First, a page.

This day, 14 years ago, started out with my son looking up at me and saying, “I’m ready for this to be over.”
“Say the word, I said. “If you don’t want to do chemo anymore, just say the word.”
I was not ready for this to be over because I knew when this was over, he would be gone and I could never be ready for that. But we had been fighting for three years — actually for much longer than that because we couldn’t get anyone to care for him for years before that because no one would sell him insurance, so he had no access to the care he needed.
“No, I want to keep trying,” he said.
So, I got him in the car and we headed for Duke. As always, we headed east on I-40 and north on 146, and as we got to Durham, we passed the Mangum Street exit. He didn’t disappoint.
“Man gum,” he said. “I don’t know what that is and I don’t think I want to.”
Ask anyone who ever took him to a chemo appointment. He said it every time he passed that exit, and then laughed at his joke.
We thought he might have another few months. Chemo every two weeks might keep the cancer at bay for a short time. Every day — every moment — was precious.
But when we got to the clinic and he stepped on the scale, he had lost another two pounds. He was hovering around 102 pounds. The look on his face said it all. He really wasn’t ready to give up, but the chemo wasn’t helping and there were no more options. I would be bringing him home to die.
He thought maybe he could wait a few days, but the doctor told him it was time. He choked back tears as he said. “You don’t deserve this, Mike. You’re a good person and you don’t deserve this.”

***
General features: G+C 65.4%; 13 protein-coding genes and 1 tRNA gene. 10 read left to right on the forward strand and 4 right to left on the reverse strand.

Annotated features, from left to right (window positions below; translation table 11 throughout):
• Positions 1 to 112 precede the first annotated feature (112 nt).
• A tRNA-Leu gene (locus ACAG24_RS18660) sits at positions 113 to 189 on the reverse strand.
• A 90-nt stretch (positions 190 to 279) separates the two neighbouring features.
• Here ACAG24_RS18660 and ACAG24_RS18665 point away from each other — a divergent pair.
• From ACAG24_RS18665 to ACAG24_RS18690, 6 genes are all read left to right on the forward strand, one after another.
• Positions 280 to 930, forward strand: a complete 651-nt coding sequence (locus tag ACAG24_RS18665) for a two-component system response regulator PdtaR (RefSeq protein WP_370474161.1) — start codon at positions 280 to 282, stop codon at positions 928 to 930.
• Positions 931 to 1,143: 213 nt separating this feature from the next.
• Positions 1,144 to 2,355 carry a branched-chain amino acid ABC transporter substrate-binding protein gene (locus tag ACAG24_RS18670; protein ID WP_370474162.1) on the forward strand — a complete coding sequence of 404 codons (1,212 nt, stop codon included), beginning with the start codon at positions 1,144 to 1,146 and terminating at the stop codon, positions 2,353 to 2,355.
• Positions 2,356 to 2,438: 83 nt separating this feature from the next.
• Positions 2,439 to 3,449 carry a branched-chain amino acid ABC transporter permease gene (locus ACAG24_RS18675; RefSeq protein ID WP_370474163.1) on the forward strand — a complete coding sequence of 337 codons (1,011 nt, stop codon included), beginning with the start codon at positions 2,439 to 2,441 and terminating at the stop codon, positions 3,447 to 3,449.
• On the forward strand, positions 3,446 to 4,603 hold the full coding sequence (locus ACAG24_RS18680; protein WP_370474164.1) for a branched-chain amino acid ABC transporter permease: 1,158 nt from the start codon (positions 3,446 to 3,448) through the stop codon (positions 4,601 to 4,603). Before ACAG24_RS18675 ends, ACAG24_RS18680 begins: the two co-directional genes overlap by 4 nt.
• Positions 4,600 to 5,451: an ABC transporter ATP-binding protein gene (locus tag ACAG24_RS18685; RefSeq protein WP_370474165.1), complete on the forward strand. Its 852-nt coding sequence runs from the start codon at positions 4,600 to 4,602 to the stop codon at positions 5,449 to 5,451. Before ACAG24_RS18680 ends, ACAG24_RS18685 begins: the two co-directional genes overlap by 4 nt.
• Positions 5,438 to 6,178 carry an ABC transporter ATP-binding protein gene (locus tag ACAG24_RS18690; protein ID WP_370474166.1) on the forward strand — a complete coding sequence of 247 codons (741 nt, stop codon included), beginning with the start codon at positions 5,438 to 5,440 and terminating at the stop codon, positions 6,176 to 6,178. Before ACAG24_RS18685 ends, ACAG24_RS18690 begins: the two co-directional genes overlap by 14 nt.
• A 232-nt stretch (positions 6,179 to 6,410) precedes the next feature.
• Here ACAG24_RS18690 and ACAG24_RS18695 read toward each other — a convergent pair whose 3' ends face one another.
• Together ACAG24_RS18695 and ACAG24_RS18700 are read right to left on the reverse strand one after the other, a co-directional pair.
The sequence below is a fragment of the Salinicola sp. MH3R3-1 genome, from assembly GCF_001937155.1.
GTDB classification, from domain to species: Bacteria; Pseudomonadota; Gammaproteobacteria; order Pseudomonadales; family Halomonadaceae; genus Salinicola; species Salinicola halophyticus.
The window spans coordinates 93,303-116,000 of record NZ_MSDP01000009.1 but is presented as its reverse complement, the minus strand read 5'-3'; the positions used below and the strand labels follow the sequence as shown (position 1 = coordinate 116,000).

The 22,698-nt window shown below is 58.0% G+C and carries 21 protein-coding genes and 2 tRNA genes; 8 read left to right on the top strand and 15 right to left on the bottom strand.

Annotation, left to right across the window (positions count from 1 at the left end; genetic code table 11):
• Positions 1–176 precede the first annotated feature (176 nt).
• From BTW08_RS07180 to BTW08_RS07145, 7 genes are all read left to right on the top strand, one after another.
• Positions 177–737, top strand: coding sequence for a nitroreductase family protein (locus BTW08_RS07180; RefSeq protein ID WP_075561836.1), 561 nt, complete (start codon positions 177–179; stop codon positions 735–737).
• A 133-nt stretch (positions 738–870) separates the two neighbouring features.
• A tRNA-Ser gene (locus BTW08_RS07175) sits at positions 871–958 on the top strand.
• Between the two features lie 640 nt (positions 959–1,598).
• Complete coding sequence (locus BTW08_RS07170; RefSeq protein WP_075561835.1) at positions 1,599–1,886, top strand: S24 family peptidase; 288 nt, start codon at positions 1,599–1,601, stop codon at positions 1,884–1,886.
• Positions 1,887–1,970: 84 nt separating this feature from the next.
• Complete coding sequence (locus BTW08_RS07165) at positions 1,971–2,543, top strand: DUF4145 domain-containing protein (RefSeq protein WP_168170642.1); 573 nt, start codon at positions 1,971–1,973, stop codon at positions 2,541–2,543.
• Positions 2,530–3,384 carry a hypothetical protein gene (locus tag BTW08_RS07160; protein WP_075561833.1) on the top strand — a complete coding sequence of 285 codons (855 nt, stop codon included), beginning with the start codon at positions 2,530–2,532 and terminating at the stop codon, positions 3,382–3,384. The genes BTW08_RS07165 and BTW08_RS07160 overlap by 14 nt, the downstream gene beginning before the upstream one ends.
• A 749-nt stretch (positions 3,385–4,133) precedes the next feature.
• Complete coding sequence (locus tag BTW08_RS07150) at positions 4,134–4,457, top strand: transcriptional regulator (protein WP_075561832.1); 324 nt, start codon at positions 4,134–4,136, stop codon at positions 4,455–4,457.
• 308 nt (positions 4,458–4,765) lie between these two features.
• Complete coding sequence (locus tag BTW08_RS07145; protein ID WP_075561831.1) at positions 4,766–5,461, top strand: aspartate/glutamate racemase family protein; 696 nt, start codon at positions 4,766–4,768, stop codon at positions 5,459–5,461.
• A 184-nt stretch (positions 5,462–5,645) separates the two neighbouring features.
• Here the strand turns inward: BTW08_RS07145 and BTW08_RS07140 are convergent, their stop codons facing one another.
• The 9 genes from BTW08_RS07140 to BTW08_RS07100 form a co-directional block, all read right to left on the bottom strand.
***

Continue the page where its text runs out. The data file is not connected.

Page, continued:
On the way back to the car, Mike looked at me and said, “So, what do you think I have left, maybe two weeks?”
“I hope it’s more than that,” I said.
But it would not be.
His roommate and best friend, James, had cared for him, changing his dressings, making sure he was comfortable, trying to get food into him. But James feared coming home and finding he had died, and he didn’t think he could cope with that. We decided to bring Mike home and call hospice, and James would come to Asheville to be with us. Janet came too because even though they’d been forced to split so he could get Medicaid, they still loved each other.
We got him settled in and had a Hospice intake nurse scheduled for the next morning. James and Janet were just a couple hours behind us with the rest of Mike’s few belongings.
I remember every detail of this day in 2008 because I was very deliberate about remembering it. Time was so short and I wanted to savor every moment I had left with him.
On this day 14 years ago, we would have 14 days left with him. I couldn’t imagine life without him, and in some ways, I still can’t. Everything reminds me of him. I had hoped these anniversaries might get easier, but they haven’t. In fact, it gets harder every year as the echo of his laugh fades and his scent is erased from the leather jacket he wore everywhere.
And then I think about the million or so American families who have endured this same injustice from lack of access to health care and I’m furious that we won’t fix this. It’s not that we can’t, it’s that we won’t. It’s a choice to deny millions of people access to health care. It’s a policy choice to turn the other way and pretend we’re a decent, moral society. We are not.
On this day 14 years ago, I had to face the fact that my precious son was dying and there wasn’t a damn thing I could do to stop it, and now I have to live with the result of our backward, cruel and immoral policy decisions.
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